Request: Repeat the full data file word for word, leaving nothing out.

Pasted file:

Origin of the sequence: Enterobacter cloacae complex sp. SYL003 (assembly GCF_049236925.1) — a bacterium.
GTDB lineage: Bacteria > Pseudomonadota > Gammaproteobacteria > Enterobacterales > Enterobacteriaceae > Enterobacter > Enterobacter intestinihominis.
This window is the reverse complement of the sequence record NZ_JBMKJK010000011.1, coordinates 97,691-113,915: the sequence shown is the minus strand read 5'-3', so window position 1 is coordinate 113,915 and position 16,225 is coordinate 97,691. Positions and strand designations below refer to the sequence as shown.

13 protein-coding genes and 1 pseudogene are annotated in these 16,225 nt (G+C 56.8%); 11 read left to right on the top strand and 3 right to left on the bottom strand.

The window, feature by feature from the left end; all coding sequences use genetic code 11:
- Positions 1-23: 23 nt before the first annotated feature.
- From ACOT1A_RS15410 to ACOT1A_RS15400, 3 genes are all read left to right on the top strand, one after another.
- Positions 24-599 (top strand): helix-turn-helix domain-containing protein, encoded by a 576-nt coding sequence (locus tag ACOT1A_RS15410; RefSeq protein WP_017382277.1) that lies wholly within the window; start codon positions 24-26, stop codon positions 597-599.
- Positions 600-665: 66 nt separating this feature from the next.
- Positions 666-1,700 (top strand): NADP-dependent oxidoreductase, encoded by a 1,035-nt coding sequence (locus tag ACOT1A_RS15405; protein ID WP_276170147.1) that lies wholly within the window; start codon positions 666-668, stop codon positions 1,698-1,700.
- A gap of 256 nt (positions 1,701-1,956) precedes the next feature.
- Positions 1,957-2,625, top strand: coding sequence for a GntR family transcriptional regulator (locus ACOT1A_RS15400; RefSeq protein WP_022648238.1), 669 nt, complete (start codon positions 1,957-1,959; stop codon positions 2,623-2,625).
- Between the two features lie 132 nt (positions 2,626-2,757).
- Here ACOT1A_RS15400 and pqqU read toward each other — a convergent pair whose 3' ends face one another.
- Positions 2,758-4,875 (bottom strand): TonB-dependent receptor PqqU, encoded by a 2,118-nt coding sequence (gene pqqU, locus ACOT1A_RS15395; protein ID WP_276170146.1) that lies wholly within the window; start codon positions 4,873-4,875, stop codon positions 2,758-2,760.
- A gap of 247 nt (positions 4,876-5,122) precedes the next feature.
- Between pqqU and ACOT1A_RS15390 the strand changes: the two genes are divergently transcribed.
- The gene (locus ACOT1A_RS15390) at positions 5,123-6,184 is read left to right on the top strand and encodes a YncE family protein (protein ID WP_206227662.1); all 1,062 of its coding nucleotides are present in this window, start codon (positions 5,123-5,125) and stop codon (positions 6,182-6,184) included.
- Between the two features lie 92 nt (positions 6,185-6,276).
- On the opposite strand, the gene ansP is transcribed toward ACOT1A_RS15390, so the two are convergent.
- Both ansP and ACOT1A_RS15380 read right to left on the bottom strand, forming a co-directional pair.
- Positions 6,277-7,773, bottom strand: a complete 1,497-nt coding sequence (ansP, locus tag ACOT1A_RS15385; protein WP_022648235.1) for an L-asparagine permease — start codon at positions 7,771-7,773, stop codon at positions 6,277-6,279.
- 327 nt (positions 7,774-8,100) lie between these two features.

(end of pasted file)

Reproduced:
Origin of the sequence: Enterobacter cloacae complex sp. SYL003 (assembly GCF_049236925.1) — a bacterium.
GTDB lineage: Bacteria > Pseudomonadota > Gammaproteobacteria > Enterobacterales > Enterobacteriaceae > Enterobacter > Enterobacter intestinihominis.
This window is the reverse complement of the sequence record NZ_JBMKJK010000011.1, coordinates 97,691-113,915: the sequence shown is the minus strand read 5'-3', so window position 1 is coordinate 113,915 and position 16,225 is coordinate 97,691. Positions and strand designations below refer to the sequence as shown.

13 protein-coding genes and 1 pseudogene are annotated in these 16,225 nt (G+C 56.8%); 11 read left to right on the top strand and 3 right to left on the bottom strand.

The window, feature by feature from the left end; all coding sequences use genetic code 11:
- Positions 1-23: 23 nt before the first annotated feature.
- From ACOT1A_RS15410 to ACOT1A_RS15400, 3 genes are all read left to right on the top strand, one after another.
- Positions 24-599 (top strand): helix-turn-helix domain-containing protein, encoded by a 576-nt coding sequence (locus tag ACOT1A_RS15410; RefSeq protein WP_017382277.1) that lies wholly within the window; start codon positions 24-26, stop codon positions 597-599.
- Positions 600-665: 66 nt separating this feature from the next.
- Positions 666-1,700 (top strand): NADP-dependent oxidoreductase, encoded by a 1,035-nt coding sequence (locus tag ACOT1A_RS15405; protein ID WP_276170147.1) that lies wholly within the window; start codon positions 666-668, stop codon positions 1,698-1,700.
- A gap of 256 nt (positions 1,701-1,956) precedes the next feature.
- Positions 1,957-2,625, top strand: coding sequence for a GntR family transcriptional regulator (locus ACOT1A_RS15400; RefSeq protein WP_022648238.1), 669 nt, complete (start codon positions 1,957-1,959; stop codon positions 2,623-2,625).
- Between the two features lie 132 nt (positions 2,626-2,757).
- Here ACOT1A_RS15400 and pqqU read toward each other — a convergent pair whose 3' ends face one another.
- Positions 2,758-4,875 (bottom strand): TonB-dependent receptor PqqU, encoded by a 2,118-nt coding sequence (gene pqqU, locus ACOT1A_RS15395; protein ID WP_276170146.1) that lies wholly within the window; start codon positions 4,873-4,875, stop codon positions 2,758-2,760.
- A gap of 247 nt (positions 4,876-5,122) precedes the next feature.
- Between pqqU and ACOT1A_RS15390 the strand changes: the two genes are divergently transcribed.
- The gene (locus ACOT1A_RS15390) at positions 5,123-6,184 is read left to right on the top strand and encodes a YncE family protein (protein ID WP_206227662.1); all 1,062 of its coding nucleotides are present in this window, start codon (positions 5,123-5,125) and stop codon (positions 6,182-6,184) included.
- Between the two features lie 92 nt (positions 6,185-6,276).
- On the opposite strand, the gene ansP is transcribed toward ACOT1A_RS15390, so the two are convergent.
- Both ansP and ACOT1A_RS15380 read right to left on the bottom strand, forming a co-directional pair.
- Positions 6,277-7,773, bottom strand: a complete 1,497-nt coding sequence (ansP, locus tag ACOT1A_RS15385; protein WP_022648235.1) for an L-asparagine permease — start codon at positions 7,771-7,773, stop codon at positions 6,277-6,279.
- 327 nt (positions 7,774-8,100) lie between these two features.